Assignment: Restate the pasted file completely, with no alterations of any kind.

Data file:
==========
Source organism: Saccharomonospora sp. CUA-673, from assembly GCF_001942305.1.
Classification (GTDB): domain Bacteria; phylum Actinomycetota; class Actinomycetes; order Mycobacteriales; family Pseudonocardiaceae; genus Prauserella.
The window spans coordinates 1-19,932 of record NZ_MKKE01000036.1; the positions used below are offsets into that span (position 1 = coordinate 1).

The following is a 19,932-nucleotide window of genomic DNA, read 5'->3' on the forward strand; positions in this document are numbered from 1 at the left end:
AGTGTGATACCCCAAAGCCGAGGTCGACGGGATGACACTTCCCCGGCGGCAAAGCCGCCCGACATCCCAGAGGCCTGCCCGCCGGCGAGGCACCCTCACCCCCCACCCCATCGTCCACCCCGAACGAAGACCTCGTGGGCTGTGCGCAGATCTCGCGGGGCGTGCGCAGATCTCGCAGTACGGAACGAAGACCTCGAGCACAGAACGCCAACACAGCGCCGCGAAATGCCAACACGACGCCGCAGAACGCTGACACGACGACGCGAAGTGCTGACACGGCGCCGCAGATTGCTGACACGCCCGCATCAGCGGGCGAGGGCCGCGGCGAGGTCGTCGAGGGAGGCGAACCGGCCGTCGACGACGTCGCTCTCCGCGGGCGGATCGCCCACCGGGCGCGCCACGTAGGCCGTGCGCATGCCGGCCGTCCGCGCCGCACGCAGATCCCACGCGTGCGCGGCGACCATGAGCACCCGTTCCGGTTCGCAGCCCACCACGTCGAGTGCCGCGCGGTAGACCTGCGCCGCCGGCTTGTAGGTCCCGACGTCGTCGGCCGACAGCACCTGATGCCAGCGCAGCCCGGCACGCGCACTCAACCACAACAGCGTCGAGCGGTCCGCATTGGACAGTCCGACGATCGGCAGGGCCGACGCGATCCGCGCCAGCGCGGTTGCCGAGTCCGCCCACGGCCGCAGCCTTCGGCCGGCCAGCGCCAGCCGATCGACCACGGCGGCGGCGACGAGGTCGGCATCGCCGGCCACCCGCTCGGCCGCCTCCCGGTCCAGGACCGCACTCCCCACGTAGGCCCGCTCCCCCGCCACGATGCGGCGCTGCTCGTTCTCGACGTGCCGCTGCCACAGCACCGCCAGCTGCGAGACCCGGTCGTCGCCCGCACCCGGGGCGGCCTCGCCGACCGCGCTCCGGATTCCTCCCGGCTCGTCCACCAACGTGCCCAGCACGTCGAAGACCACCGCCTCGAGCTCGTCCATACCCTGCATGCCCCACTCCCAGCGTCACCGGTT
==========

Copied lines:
Source organism: Saccharomonospora sp. CUA-673, from assembly GCF_001942305.1.
Classification (GTDB): domain Bacteria; phylum Actinomycetota; class Actinomycetes; order Mycobacteriales; family Pseudonocardiaceae; genus Prauserella.
The window spans coordinates 1-19,932 of record NZ_MKKE01000036.1; the positions used below are offsets into that span (position 1 = coordinate 1).

The following is a 19,932-nucleotide window of genomic DNA, read 5'->3' on the forward strand; positions in this document are numbered from 1 at the left end:
AGTGTGATACCCCAAAGCCGAGGTCGACGGGATGACACTTCCCCGGCGGCAAAGCCGCCCGACATCCCAGAGGCCTGCCCGCCGGCGAGGCACCCTCACCCCCCACCCCATCGTCCACCCCGAACGAAGACCTCGTGGGCTGTGCGCAGATCTCGCGGGGCGTGCGCAGATCTCGCAGTACGGAACGAAGACCTCGAGCACAGAACGCCAACACAGCGCCGCGAAATGCCAACACGACGCCGCAGAACGCTGACACGACGACGCGAAGTGCTGACACGGCGCCGCAGATTGCTGACACGCCCGCATCAGCGGGCGAGGGCCGCGGCGAGGTCGTCGAGGGAGGCGAACCGGCCGTCGACGACGTCGCTCTCCGCGGGCGGATCGCCCACCGGGCGCGCCACGTAGGCCGTGCGCATGCCGGCCGTCCGCGCCGCACGCAGATCCCACGCGTGCGCGGCGACCATGAGCACCCGTTCCGGTTCGCAGCCCACCACGTCGAGTGCCGCGCGGTAGACCTGCGCCGCCGGCTTGTAGGTCCCGACGTCGTCGGCCGACAGCACCTGATGCCAGCGCAGCCCGGCACGCGCACTCAACCACAACAGCGTCGAGCGGTCCGCATTGGACAGTCCGACGATCGGCAGGGCCGACGCGATCCGCGCCAGCGCGGTTGCCGAGTCCGCCCACGGCCGCAGCCTTCGGCCGGCCAGCGCCAGCCGATCGACCACGGCGGCGGCGACGAGGTCGGCATCGCCGGCCACCCGCTCGGCCGCCTCCCGGTCCAGGACCGCACTCCCCACGTAGGCCCGCTCCCCCGCCACGATGCGGCGCTGCTCGTTCTCGACGTGCCGCTGCCACAGCACCGCCAGCTGCGAGACCCGGTCGTCGCCCGCACCCGGGGCGGCCTCGCCGACCGCGCTCCGGATTCCTCCCGGCTCGTCCACCAACGTGCCCAGCACGTCGAAGACCACCGCCTCGAGCTCGTCCATACCCTGCATGCCCCACTCCCAGCGTCACCGGTT